All Trusts must have policies in place for such things as ‘Raising concerns’ or ‘Whistleblowing’ and they must state how they will support you through the process. While our Trust did have this policy, the processes were never followed through and my concerns weren’t dealt with appropriately.

Disturbingly, I had several concerns dismissed after going through the correct channels. And after verbally reporting many incidents of poor practice by my manager, I was sent to mediation with him. We were to be seen by a Consultant Psychologist (Sue) for ten one hour sessions to “sort out our differences.”

Staff mediation in my NHS Mental Health Trust

Staff mediation in the NHS Mental Health Trust
Staff mediation in the NHS Mental Health Trust — Image by Pexels

I should have walked out after the first session but I was intrigued to see where this mediation process would go. I could see the look of horror (she tried to hide it) on Sue’s face as I recounted how Perry had given out unauthorised antipsychotics.

She coughed almost embarrassed and asked him to reflect on the situation, sharing how he would do things differently the next time.

I would have laughed out loud if it wasn’t so serious. And this is how mediation continued.

Sue also raised her eyebrows at me when Perry told her I let a junior co-worker (Mal) live in my home for a short period of time. I explained how nurses and health care workers are known to flat-share and that there are no regulations to the contrary.

Manager propositioned junior staff

Manager propositioned and bullied junior staff
Manager propositioned and bullied junior staff — Image by Pexels

But Perry wouldn’t let up. He continued along the lines that it showed favouritism and that I was splitting the team….. Oh dear! He’s digging a deep hole…..

I explained how Mal had been propositioned by Perry many times and was afraid because Perry was using blackmail to get him to engage in a relationship with him. Perry was threatening to tell the team about our Mal’s confidences that he’d shared when he was an in-patient on Perry’s previous ward.

I continued with how Mal didn’t feel comfortable living in his own home because Perry was near-stalking and bullying him. Sue’s eyes were on sticks, and it was clear she wasn’t sure what to say.

During each mediation session, I was enabled to share all my concerns about Perry under Sue’s inquisitive and watchful eye. He’d put me in this damn situation, and now it was payback. I admit, I enjoyed watching him squirm and redden as I explained each incident of his poor practice.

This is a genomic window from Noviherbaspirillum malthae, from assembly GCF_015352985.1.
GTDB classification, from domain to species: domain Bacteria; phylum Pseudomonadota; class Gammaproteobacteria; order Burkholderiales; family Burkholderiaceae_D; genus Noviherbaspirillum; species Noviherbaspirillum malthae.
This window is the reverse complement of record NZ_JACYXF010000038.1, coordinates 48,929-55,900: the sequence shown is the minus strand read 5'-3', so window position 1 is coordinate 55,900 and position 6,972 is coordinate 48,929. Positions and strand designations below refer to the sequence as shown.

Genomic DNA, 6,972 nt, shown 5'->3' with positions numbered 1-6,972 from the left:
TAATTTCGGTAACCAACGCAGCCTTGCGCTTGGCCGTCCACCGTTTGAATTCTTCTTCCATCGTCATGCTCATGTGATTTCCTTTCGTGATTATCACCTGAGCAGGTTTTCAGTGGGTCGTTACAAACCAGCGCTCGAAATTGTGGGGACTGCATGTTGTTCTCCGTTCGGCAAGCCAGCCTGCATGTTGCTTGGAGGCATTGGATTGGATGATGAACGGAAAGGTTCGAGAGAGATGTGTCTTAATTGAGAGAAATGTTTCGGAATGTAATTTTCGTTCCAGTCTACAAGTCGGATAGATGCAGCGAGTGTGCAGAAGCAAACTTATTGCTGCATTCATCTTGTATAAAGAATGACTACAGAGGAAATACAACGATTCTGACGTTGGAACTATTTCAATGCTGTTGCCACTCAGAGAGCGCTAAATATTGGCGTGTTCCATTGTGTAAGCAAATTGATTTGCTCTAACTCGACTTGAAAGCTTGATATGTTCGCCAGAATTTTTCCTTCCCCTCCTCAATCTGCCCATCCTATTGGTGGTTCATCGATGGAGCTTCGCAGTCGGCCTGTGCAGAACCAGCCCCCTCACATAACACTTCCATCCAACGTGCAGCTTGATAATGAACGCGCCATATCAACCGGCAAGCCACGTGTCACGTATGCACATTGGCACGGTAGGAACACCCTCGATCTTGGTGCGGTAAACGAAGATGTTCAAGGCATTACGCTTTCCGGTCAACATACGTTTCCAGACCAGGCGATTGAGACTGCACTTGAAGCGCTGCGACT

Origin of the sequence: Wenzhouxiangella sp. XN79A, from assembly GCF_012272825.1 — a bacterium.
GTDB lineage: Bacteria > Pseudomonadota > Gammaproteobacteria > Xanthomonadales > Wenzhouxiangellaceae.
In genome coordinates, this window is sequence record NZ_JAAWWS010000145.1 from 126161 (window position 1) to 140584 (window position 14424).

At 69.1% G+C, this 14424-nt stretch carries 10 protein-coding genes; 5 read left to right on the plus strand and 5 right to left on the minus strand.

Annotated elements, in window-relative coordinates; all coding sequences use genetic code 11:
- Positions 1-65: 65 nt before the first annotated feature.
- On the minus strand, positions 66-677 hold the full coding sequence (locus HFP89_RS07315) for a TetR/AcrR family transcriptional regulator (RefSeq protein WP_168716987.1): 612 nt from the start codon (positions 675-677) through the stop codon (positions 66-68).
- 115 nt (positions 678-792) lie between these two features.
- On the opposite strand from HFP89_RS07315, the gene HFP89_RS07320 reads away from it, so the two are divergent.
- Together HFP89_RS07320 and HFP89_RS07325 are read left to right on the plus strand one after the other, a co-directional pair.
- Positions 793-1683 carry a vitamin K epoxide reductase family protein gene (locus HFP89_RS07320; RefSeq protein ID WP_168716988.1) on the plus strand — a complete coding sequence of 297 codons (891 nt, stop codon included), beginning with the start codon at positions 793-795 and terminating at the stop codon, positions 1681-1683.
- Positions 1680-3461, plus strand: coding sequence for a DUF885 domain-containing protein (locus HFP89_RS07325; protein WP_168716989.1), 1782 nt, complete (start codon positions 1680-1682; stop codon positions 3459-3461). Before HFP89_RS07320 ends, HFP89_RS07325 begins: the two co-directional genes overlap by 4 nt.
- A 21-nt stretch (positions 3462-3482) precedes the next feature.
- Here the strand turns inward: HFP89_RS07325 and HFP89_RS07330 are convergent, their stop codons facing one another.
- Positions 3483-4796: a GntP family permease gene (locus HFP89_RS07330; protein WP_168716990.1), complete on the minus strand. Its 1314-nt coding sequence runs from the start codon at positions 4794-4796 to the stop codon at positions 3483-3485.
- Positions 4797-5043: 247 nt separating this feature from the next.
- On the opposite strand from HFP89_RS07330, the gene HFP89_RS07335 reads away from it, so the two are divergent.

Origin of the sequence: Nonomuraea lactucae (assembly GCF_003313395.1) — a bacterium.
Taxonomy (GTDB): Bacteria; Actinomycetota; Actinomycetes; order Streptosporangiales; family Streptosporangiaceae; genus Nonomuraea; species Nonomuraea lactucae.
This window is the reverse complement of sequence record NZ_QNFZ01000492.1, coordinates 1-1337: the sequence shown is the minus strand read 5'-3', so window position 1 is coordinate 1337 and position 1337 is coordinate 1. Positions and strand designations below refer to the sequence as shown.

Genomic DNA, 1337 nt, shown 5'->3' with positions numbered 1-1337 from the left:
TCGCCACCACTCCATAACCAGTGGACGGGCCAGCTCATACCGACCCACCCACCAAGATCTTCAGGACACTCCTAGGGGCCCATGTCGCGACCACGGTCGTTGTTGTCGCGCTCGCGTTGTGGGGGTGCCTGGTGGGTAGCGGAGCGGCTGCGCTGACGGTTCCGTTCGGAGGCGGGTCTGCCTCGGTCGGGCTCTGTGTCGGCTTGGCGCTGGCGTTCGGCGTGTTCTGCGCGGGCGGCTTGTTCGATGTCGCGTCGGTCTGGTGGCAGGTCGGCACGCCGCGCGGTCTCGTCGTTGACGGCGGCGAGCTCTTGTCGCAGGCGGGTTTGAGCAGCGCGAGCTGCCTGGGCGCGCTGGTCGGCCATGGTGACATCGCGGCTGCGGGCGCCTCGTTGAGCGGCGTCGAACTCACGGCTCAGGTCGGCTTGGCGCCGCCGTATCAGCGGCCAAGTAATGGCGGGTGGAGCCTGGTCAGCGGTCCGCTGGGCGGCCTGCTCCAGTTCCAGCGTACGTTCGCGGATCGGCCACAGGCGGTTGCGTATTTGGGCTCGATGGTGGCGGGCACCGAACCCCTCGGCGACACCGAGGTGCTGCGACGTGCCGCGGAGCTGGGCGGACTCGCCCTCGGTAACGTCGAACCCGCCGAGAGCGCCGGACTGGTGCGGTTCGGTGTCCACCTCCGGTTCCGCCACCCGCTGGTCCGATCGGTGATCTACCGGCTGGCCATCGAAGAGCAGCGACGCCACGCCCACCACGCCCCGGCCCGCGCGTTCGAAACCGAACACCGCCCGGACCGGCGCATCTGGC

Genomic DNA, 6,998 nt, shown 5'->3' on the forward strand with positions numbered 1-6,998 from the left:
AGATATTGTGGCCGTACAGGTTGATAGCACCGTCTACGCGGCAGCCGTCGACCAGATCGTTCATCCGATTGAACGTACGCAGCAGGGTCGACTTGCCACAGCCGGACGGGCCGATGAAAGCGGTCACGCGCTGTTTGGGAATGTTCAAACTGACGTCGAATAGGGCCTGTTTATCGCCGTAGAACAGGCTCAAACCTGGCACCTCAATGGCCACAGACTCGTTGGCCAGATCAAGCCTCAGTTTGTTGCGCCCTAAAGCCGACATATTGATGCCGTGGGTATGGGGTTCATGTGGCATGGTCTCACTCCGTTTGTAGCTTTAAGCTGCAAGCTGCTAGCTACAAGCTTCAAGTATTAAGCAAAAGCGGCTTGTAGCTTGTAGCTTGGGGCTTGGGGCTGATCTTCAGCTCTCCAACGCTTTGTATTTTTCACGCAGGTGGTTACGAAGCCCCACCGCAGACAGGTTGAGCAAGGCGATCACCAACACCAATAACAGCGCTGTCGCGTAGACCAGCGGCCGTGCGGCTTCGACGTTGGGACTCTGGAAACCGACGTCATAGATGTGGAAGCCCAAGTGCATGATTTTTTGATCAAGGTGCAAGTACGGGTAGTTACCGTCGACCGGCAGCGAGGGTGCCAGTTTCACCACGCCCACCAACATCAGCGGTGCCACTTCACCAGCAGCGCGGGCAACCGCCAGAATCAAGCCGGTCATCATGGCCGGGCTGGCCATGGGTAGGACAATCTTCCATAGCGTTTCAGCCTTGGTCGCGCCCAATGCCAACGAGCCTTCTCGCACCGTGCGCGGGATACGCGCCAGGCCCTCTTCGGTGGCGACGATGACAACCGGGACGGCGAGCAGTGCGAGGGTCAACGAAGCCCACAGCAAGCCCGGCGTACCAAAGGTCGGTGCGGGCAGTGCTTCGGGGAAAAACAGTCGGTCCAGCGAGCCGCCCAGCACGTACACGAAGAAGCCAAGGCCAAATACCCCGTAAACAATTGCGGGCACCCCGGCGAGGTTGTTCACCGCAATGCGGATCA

The only good thing I know is that she would have discussed how wrong it all was with the Director who I’d complaint to. But I still wonder, why didn’t our Director or this Senior Psychologist deal with my concerns appropriately? They ought to have thrown the book at Perry. The guy was a maniac and they were allowing his behaviours to continue.

Senior nurse sleeping with junior staff

At almost the end of our penultimate session Perry chose to disclose a concern of his. He puffed out his chest, grinning like he’d just won the lottery and stuttering with excitement said to me “Kwami (another junior coworker) said that you and him were sleeping together. It’s not good as it shows favouritism within the team.”

“Okay, well I’ll sleep with all of them shall I?” I thought, and almost laughed, “Will that even it out?”

More raised eyebrows as Sue turned to me and said “I know this must be difficult for you and I can sense some incongruence. You’re smiling but I’m sure you’re angry. I’m sorry but this is the end of the session, can you hold onto this until next week?”

“I am angry but yes, I’ll hold it ’til next week.” I smiled as I stood and left, not before noticing Perry’s excited nod and grin at Sue. We both returned to the ward, Perry obviously pleased with himself, and I happily got on with the day.

Oh, I’m angry

Nursing colleagues having dinner
Nursing colleagues having dinner — Image by Pexels

Later that evening I invited Kwami round for supper with me, my partner, my parents, and my two adult sons. Over dinner I asked him “Did you ever, even in jest, tell Perry that you and I were sleeping together? Even if you said it in fun, just tell me.” Everyone almost choked on their dinners and stared wide eyed at Kwami.

“No way! Why would I say something like that? You’re all like family to me, you’ve fed me, invited me to family parties. No, I did not say it. Ever!” Again, later in the kitchen and alone, I said I wouldn’t be angry if he told me the truth, but just to tell me. “No. I give you my word.”